Matrimonial Causes Act 1937

JurisdictionUK Non-devolved
Citation1937 c. 57


Matrimonial Causes Act, 1937

(1 Edw. 8 & 1 Geo. 6.) CHAPTER 57.

An Act to amend the law relating to marriage and divorce.

[30th July 1937]

W HEREAS it is expedient for the true support of marriage, the protection of children, the removal of hardship, the reduction of illicit unions and unseemly litigation, the relief of conscience among the clergy, and the restoration of due respect for the law, that the Acts relating to marriage and divorce be amended:

Be it therefore enacted by the King's most Excellent Majesty, by and with the advice and consent of the Lords Spiritual and Temporal, and Commons, in this present Parliament assembled, and by the authority of the same, as follows:—

S-1 Restriction on petitions for divorce during first three years after marriage.

1 Restriction on petitions for divorce during first three years after marriage.

(1) No petition for divorce shall be presented to the High Court unless at the date of the presentation of the petition three years have passed since the date of the marriage:

Provided that a judge of the High Court may, upon application being made to him in accordance with rules of court, allow a petition to be presented before three years have passed on the ground that the case is one of exceptional hardship suffered by the petitioner or of exceptional depravity on the part of the respondent, but if it appears to the court at the hearing of the petition, that the petitioner obtained leave to present the petition by any misrepresentation or concealment of the nature of the case, the court may, if it pronounces a decree nisi, do so subject to the condition that no application to make the decree absolute shall be made until after the expiration of three years from the date of the marriage, or may dismiss the petition, without prejudice to any petition which may be brought after the expiration of the said three years upon the same, or substantially the same, facts as those proved in support of the petition so dismissed.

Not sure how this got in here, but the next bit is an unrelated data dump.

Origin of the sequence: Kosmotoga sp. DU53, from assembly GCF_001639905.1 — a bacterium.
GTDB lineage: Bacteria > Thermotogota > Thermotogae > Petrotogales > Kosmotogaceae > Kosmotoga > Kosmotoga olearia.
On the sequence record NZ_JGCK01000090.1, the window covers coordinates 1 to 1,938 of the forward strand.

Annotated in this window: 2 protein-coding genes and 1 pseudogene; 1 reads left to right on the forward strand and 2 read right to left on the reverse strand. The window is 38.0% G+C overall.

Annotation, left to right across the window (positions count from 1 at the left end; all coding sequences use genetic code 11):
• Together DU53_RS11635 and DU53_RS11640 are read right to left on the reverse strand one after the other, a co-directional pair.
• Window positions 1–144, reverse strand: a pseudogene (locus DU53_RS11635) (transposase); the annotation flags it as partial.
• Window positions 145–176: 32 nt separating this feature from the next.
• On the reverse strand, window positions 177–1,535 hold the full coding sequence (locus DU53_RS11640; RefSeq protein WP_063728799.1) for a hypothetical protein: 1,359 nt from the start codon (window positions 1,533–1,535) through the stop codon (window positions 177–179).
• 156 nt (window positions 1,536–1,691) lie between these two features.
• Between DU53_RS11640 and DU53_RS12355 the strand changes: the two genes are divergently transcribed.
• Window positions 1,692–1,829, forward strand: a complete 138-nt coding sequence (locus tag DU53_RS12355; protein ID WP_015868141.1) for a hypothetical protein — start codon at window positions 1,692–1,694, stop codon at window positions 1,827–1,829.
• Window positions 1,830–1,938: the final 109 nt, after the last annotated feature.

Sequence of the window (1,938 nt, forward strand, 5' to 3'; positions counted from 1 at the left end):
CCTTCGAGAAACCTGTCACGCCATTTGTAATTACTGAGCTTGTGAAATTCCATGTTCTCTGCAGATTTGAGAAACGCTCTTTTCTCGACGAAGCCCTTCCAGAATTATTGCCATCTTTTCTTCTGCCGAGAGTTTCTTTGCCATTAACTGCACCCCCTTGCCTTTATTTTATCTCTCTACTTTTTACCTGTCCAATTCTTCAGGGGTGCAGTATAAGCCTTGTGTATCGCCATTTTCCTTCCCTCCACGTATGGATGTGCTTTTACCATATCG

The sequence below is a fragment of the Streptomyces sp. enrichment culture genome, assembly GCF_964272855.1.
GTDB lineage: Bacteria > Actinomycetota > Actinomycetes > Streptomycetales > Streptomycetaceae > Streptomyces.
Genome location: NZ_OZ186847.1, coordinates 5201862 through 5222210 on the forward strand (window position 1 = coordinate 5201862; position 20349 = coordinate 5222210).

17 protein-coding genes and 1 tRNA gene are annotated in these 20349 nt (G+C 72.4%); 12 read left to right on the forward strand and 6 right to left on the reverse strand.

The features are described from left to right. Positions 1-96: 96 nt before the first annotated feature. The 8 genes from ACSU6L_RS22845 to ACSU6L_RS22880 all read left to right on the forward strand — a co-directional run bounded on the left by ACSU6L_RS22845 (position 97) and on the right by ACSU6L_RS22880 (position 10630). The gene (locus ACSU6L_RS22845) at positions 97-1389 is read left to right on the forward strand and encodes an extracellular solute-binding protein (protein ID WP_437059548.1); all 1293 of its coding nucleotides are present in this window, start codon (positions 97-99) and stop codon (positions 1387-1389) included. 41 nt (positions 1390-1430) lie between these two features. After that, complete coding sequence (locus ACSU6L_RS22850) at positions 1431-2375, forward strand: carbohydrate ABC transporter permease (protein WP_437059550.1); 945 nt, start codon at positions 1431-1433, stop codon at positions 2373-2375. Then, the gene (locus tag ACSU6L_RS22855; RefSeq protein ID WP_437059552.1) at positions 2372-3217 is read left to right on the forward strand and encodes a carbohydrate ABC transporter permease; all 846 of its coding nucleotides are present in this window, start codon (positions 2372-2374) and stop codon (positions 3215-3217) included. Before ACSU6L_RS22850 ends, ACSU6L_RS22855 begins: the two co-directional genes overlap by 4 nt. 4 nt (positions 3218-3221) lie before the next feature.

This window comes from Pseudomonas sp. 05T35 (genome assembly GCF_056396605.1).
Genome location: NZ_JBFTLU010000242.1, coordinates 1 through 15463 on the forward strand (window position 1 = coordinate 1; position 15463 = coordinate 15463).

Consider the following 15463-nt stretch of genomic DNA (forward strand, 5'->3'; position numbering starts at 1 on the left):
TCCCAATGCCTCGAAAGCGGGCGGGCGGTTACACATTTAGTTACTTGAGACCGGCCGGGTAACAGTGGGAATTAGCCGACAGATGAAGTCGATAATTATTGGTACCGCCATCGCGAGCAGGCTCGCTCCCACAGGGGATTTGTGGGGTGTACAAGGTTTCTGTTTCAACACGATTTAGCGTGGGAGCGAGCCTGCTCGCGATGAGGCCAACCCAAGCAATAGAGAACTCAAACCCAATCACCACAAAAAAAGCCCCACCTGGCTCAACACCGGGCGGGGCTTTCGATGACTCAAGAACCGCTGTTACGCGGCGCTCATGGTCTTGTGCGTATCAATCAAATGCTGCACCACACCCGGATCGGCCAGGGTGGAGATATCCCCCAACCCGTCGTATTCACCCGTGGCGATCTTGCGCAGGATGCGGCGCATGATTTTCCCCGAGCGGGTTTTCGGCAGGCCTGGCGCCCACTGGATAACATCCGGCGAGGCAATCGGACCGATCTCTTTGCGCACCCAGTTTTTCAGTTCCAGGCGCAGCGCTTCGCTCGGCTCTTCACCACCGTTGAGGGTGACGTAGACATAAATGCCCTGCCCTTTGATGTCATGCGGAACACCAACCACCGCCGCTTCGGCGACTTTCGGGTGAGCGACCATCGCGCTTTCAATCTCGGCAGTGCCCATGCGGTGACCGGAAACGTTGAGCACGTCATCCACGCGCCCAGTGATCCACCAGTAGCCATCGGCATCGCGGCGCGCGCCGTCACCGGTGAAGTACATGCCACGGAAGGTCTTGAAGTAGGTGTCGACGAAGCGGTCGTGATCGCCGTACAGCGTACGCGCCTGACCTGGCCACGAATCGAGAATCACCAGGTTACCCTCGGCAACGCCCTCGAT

(2) In determining any application under this section for leave to present a petition before the expiration of three years from the date of the marriage, the judge shall have regard to the interests of any children of the marriage and to the question whether there is reasonable probability of a reconciliation between the parties before the expiration of the said three years.

(3) Nothing in this section shall be deemed to prohibit the presentation of a petition based upon matters which have occurred before the expiration of three years from the date of the marriage.

S-2 Grounds of petition for divorce.

2 Grounds of petition for divorce.

The following section shall be substituted for section one hundred and seventy-six of the Supreme Court of Judicature (Consolidation) Act, 1925(hereinafter called ‘the principal Act’):—

S-176

‘176. A petition for divorce may be presented to the High Court (in this part of this Act referred to as 'the court') either by the husband or the wife on the ground that the respondent—

a ) has since the celebration of the marriage committed adultery; or
b ) has deserted the petitioner without cause for a period of at least three years immediately preceding the presentation of the petition; or
c ) has since the celebration of the marriage treated the petitioner with cruelty; or
d ) is incurably of unsound mind and has been continuously under care and treatment for a period of at least five years immediately preceding the presentation of the petition

and by the wife on the ground that her husband has, since the celebration of the marriage, been guilty of rape, sodomy or bestiality.’